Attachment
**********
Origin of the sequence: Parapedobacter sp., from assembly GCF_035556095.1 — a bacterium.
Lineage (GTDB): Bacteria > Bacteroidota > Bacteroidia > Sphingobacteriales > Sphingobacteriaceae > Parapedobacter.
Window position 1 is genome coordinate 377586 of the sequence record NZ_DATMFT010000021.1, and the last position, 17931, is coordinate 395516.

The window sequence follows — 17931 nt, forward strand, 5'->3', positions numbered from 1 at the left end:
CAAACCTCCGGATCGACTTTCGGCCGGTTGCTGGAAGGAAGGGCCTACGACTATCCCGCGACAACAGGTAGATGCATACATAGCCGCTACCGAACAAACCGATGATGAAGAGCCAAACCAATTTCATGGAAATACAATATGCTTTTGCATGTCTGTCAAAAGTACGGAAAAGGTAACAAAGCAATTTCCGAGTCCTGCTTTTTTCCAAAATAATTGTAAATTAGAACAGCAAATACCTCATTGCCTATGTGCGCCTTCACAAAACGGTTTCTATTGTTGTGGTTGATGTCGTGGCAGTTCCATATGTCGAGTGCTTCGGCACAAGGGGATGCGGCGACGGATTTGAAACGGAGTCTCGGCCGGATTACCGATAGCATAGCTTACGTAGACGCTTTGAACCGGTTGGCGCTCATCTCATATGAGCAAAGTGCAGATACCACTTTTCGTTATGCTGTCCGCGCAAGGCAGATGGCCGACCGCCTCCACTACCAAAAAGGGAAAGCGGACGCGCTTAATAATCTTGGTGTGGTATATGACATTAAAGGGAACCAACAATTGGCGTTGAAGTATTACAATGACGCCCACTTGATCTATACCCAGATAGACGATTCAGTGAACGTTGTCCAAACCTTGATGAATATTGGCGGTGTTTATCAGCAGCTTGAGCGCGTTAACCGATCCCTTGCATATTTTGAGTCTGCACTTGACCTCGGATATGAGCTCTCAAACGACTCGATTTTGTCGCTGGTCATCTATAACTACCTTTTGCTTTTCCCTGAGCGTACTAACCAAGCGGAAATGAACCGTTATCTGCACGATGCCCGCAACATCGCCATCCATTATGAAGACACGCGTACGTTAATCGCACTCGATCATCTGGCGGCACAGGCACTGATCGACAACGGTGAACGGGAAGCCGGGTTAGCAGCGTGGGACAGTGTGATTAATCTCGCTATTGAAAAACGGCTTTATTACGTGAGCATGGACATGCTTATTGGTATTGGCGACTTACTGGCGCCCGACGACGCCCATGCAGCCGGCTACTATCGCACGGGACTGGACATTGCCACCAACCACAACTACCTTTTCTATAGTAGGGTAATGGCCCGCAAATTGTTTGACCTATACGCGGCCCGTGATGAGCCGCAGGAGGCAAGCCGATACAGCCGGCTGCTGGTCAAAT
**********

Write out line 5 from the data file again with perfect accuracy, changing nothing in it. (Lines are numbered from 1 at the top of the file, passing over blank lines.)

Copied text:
CAAACCTCCGGATCGACTTTCGGCCGGTTGCTGGAAGGAAGGGCCTACGACTATCCCGCGACAACAGGTAGATGCATACATAGCCGCTACCGAACAAACCGATGATGAAGAGCCAAACCAATTTCATGGAAATACAATATGCTTTTGCATGTCTGTCAAAAGTACGGAAAAGGTAACAAAGCAATTTCCGAGTCCTGCTTTTTTCCAAAATAATTGTAAATTAGAACAGCAAATACCTCATTGCCTATGTGCGCCTTCACAAAACGGTTTCTATTGTTGTGGTTGATGTCGTGGCAGTTCCATATGTCGAGTGCTTCGGCACAAGGGGATGCGGCGACGGATTTGAAACGGAGTCTCGGCCGGATTACCGATAGCATAGCTTACGTAGACGCTTTGAACCGGTTGGCGCTCATCTCATATGAGCAAAGTGCAGATACCACTTTTCGTTATGCTGTCCGCGCAAGGCAGATGGCCGACCGCCTCCACTACCAAAAAGGGAAAGCGGACGCGCTTAATAATCTTGGTGTGGTATATGACATTAAAGGGAACCAACAATTGGCGTTGAAGTATTACAATGACGCCCACTTGATCTATACCCAGATAGACGATTCAGTGAACGTTGTCCAAACCTTGATGAATATTGGCGGTGTTTATCAGCAGCTTGAGCGCGTTAACCGATCCCTTGCATATTTTGAGTCTGCACTTGACCTCGGATATGAGCTCTCAAACGACTCGATTTTGTCGCTGGTCATCTATAACTACCTTTTGCTTTTCCCTGAGCGTACTAACCAAGCGGAAATGAACCGTTATCTGCACGATGCCCGCAACATCGCCATCCATTATGAAGACACGCGTACGTTAATCGCACTCGATCATCTGGCGGCACAGGCACTGATCGACAACGGTGAACGGGAAGCCGGGTTAGCAGCGTGGGACAGTGTGATTAATCTCGCTATTGAAAAACGGCTTTATTACGTGAGCATGGACATGCTTATTGGTATTGGCGACTTACTGGCGCCCGACGACGCCCATGCAGCCGGCTACTATCGCACGGGACTGGACATTGCCACCAACCACAACTACCTTTTCTATAGTAGGGTAATGGCCCGCAAATTGTTTGACCTATACGCGGCCCGTGATGAGCCGCAGGAGGCAAGCCGATACAGCCGGCTGCTGGTCAAAT